We chose to represent long-horizon returns, of ten years, since that is what really matters to most investors, because there is so much interest today in long-term investing, and because there is recent evidence in the statistical literature that the long-horizon returns are more forecastable. This may be contrary to one's expectations; one might have thought that it is easier to forecast into the near future than into the distant future, but the data contradict such intuition. This forecastability of the market is not the kind of thing that will enable us to forecast that a crash is around the corner; it is forecasting gradual trends, analogous to forecasting the prospects for a city based on population trends, or forecasting the success of a university in terms of the number of young people who are enrolling.

Note that the apparent predictive relation is not really an artifact of the 1929 crash, as some might suspect. The year 1929 is not a real standout on the plot, and the postwar years 1972 and 1966 offer more dramatic support for the theory that price changes are related to price–earnings ratios. Neither is the 1987 crash of much importance to these results: the point corresponding to 1978 (ten years before our first post-crash observation here of January 1988) is not a standout on this plot. Our price–earnings variable is 11.12 in 1978, below the average of 18.28 in this data set, and the log price change from 1978 to 1988 is 0.57, somewhat higher than average ten-year log price change of 0.16, offering some mild support for our theory. The crash of 1987 itself actually works against the theory, since the model predicted an above-average increase in real stock prices over the ten-year interval 1978–88, and the crash served to make the increase less far above average.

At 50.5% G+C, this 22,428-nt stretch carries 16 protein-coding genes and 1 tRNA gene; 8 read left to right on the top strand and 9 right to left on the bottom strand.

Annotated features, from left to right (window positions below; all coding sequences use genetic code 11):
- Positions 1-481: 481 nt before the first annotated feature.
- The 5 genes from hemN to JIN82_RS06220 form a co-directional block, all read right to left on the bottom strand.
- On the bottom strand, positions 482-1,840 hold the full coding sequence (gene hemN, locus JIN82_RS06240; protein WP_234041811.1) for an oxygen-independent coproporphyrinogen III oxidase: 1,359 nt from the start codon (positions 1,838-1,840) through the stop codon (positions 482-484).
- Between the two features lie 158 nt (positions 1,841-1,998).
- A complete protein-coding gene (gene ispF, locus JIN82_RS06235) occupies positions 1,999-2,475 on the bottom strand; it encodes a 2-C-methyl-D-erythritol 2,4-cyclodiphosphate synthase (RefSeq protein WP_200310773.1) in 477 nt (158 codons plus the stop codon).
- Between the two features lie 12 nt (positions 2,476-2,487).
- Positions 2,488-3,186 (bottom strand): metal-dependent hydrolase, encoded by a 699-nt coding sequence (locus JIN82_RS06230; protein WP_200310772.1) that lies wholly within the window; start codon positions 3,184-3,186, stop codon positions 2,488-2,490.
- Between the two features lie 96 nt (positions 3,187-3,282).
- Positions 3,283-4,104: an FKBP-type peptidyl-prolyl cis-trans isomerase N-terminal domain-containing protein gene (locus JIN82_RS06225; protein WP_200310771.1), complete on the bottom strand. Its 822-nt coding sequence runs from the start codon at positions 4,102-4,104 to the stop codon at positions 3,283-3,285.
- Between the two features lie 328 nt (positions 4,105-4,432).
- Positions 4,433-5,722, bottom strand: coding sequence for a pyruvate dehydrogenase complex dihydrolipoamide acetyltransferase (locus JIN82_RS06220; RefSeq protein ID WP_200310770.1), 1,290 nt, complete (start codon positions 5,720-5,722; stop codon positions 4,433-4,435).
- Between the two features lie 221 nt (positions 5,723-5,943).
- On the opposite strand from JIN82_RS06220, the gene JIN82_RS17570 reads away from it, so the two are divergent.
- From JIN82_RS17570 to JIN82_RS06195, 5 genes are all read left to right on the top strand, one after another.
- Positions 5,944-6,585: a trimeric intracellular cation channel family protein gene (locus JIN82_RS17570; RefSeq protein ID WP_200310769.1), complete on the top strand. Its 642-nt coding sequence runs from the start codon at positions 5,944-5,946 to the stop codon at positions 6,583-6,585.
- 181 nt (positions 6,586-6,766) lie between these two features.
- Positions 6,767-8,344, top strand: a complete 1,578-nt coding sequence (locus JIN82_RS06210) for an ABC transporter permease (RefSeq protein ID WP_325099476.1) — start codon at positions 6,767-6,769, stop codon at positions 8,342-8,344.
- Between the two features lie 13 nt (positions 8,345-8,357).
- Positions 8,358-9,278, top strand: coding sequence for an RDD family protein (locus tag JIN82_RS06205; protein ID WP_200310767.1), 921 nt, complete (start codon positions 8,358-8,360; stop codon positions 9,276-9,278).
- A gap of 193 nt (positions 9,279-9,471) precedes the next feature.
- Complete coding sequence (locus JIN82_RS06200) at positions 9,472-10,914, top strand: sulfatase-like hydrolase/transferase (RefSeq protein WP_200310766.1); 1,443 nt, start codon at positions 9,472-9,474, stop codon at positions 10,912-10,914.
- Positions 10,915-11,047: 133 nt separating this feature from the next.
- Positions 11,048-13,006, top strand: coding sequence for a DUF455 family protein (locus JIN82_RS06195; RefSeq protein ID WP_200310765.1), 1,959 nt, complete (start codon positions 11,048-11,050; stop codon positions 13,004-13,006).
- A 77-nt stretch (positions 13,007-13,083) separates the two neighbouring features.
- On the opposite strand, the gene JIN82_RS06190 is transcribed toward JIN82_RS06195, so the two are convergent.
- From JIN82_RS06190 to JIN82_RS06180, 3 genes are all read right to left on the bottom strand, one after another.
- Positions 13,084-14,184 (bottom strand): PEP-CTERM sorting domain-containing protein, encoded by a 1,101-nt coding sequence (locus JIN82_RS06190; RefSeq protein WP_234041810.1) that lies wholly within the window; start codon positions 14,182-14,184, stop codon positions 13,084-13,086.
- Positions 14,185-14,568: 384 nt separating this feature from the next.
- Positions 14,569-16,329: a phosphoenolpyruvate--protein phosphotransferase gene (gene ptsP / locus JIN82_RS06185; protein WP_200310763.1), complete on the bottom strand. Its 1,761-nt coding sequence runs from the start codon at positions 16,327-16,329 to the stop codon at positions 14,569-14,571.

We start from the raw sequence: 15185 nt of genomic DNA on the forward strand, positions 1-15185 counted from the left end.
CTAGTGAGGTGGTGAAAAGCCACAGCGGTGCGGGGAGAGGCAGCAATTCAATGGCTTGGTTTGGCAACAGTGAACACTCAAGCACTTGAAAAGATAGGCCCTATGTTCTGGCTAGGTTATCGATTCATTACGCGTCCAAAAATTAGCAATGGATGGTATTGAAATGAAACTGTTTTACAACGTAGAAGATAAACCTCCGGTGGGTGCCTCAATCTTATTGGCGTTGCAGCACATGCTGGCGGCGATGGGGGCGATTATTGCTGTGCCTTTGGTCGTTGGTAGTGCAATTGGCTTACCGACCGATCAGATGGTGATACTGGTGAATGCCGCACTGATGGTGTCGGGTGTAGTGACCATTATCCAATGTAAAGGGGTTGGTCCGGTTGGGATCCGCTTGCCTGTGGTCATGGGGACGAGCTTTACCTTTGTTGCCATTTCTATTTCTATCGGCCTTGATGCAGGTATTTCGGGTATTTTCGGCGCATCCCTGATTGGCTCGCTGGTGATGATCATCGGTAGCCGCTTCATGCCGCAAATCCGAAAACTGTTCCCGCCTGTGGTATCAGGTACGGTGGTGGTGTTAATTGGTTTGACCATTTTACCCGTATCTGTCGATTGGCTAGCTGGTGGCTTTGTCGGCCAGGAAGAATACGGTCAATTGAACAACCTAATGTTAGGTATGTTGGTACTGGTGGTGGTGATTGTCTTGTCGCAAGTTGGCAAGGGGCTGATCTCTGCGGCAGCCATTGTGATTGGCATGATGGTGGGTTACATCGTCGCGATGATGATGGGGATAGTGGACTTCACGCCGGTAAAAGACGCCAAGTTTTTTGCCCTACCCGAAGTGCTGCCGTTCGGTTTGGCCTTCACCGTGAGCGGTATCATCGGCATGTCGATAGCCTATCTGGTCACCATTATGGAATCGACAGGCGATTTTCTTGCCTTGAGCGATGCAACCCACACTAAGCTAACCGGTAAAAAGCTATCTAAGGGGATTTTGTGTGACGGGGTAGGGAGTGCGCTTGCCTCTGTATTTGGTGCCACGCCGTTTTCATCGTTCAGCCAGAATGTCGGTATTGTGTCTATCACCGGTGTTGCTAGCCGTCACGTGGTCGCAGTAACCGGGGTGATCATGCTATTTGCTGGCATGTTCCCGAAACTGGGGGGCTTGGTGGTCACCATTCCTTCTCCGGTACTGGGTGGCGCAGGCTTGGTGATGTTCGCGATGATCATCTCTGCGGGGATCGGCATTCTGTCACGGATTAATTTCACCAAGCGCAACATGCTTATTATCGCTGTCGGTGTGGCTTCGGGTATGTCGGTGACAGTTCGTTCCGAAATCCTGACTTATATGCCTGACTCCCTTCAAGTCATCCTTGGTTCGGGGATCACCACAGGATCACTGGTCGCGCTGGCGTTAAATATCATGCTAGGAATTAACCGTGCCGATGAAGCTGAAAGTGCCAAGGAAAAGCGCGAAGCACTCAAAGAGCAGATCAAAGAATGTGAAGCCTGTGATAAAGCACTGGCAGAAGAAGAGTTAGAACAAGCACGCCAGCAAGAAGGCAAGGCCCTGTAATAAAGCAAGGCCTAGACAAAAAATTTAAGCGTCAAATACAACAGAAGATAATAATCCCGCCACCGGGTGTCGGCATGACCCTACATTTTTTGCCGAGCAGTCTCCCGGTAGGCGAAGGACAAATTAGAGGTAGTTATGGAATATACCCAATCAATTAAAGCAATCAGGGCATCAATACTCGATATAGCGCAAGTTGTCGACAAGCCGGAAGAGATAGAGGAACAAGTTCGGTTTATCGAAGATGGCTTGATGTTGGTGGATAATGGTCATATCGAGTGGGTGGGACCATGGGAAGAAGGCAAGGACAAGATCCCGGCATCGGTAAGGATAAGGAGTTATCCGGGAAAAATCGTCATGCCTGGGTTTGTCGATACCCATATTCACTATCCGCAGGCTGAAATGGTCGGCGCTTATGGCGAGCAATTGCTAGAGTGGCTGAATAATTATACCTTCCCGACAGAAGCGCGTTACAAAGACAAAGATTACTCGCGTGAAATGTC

Figure 2 shows a time-connected scatter diagram of the real (inflation corrected) gross return on the Standard and Poor Composite Stock Price index versus the same ratio of real price to the 30-year average of lagged real earnings. On this diagram, the relation looks even more striking, that is, the negative relation between price earnings ratio and subsequent return is stronger, more linear in appearance. The reason for the better fit in this relation is returns are affected by the price–earnings ratio in two ways: by the effect on subsequent price changes, as seen in Figure 1, and also by their effect on dividend yields. Times of very high price earnings ratios tend to be times of low dividend yields. The low dividend yield in such circumstances tends to persist for years, thereby contributing further to the low returns.

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For forecasting three year returns Campbell and I [1988] achieved an R2 of 0.195 with this single forecasting variable alone; for forecasting ten-year returns, we achieved an R2 of .566. In contrast, if we used the simple log earnings price ratio as the independent variable, the R2 for forecasting three-year returns was only 0.090, and for forecasting ten-year returns was 0.296.

The additional nine year's data since our 1988 paper has been kind to our results: the R2 in a regression of ten-year real returns on our ratio of real price to thirty-year moving average of real earnings rises for the full sample to 0.624. By  extending our data past 1987, we are able now to observe the ten-year interval starting in 1982, and the high ten-year returns predicted by the low ratio in 1982 is borne out well by the actual return.

If we substitute the January 1996 value for the ratio, that is 29.72, then the predicted log ten-year return is –0.06, virtually zero. Of course, this is not the same as the expected return. If returns are skewed to the right, as would be suggested by a lognormal distribution, then the expected return may be substantially higher. The lognormal assumption and our estimated regression model would imply that the expected return is exp(mean + variance/2) where mean is the expected log gross return and variance is the squared standard error of the regression: with these we come up with an expected total return over the succeeding ten years of .009, or about a tenth of a percent a year.

This forecastability in the market is not due to a market response to the forecastability of interest rates. Campbell and Shiller [1988] found that if one substitutes as dependent variable in the ten-year return equation the log of one plus the ten-year return on the standard and Poor Composite minus the log of one plus the ten-year return on investing in 4–6 month prime commercial paper, the results are virtually unchanged, the R2 in the regression is still 0.480. All of these results are statistically significant: using a Wald test that takes account of the overlapping observations of the dependent variable, we find that the significance level for the ten-year real return equation is 0.000; for the ten-year excess return equation it is 0.002.

Possible biases in the Relationship